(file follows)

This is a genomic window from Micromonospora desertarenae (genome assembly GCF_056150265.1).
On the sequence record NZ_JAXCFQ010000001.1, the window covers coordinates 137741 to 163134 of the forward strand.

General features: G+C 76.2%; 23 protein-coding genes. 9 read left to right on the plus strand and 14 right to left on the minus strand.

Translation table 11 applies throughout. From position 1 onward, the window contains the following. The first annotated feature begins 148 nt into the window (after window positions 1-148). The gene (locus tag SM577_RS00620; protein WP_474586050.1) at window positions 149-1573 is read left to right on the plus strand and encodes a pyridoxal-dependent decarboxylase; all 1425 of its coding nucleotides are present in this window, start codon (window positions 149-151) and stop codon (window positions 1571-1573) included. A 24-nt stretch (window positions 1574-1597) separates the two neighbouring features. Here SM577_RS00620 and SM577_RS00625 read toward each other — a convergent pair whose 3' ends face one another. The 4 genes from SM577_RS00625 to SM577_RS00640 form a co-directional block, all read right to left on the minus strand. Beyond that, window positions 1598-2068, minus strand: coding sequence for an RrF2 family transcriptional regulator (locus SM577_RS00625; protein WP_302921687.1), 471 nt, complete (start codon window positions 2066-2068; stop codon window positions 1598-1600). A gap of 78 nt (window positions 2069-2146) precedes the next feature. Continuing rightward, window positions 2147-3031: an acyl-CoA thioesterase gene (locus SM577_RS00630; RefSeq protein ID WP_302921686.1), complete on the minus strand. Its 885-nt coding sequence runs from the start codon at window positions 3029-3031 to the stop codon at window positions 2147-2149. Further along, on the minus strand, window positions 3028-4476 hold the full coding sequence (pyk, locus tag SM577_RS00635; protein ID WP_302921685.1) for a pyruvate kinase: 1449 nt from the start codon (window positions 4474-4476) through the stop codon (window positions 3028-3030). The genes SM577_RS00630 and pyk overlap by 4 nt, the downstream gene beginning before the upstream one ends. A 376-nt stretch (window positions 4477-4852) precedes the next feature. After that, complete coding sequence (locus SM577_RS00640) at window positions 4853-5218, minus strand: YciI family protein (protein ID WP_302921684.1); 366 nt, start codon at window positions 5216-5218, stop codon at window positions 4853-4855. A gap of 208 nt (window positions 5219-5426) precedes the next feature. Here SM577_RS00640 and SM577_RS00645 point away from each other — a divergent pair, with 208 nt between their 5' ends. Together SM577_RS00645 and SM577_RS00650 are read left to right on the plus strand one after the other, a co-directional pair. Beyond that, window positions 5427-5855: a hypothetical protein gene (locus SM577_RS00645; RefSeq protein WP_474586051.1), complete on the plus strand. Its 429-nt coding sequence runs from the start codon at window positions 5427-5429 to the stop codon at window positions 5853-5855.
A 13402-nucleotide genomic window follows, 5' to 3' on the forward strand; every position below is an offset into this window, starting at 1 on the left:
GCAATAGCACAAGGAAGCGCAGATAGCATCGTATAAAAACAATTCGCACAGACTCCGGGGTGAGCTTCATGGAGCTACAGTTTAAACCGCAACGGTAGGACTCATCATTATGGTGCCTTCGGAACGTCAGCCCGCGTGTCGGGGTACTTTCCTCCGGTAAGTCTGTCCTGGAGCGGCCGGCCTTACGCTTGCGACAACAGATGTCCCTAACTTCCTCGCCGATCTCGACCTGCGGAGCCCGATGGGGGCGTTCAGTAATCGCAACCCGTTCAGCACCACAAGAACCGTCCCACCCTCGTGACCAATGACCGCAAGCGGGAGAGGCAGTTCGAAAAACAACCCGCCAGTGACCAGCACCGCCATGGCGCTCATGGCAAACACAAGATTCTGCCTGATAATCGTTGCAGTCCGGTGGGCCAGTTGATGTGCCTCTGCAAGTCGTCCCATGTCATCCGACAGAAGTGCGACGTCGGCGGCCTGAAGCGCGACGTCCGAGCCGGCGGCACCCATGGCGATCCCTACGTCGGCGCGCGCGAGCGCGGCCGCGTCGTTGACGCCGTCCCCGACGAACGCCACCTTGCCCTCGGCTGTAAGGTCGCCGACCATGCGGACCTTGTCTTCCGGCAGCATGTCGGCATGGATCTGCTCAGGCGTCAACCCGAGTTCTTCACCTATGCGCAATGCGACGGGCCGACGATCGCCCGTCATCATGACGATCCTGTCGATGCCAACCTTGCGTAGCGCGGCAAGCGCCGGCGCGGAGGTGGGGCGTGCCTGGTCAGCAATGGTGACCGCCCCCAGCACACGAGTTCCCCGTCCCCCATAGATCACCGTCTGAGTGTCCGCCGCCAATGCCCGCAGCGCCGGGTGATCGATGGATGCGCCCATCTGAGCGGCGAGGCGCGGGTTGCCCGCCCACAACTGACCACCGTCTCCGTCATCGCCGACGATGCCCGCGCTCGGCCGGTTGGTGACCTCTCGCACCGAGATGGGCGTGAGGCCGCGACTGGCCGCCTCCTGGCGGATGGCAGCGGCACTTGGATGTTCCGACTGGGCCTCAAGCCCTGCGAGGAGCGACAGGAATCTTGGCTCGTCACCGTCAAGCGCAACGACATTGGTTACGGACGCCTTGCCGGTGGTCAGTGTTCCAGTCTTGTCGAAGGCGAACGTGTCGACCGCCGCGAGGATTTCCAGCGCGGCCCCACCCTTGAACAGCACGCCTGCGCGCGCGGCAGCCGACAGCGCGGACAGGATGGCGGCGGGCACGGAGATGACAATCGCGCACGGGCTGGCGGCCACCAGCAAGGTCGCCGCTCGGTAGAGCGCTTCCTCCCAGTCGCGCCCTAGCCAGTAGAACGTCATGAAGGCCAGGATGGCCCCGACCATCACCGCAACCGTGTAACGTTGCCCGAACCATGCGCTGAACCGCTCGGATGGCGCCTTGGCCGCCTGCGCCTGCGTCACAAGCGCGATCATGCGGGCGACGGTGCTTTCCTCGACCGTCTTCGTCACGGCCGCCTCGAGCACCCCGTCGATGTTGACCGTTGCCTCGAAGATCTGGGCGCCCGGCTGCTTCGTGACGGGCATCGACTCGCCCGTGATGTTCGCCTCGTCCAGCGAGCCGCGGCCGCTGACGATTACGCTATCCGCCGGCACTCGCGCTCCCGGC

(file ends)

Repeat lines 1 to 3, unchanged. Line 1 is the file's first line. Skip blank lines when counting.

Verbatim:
This is a genomic window from Micromonospora desertarenae (genome assembly GCF_056150265.1).
On the sequence record NZ_JAXCFQ010000001.1, the window covers coordinates 137741 to 163134 of the forward strand.

General features: G+C 76.2%; 23 protein-coding genes. 9 read left to right on the plus strand and 14 right to left on the minus strand.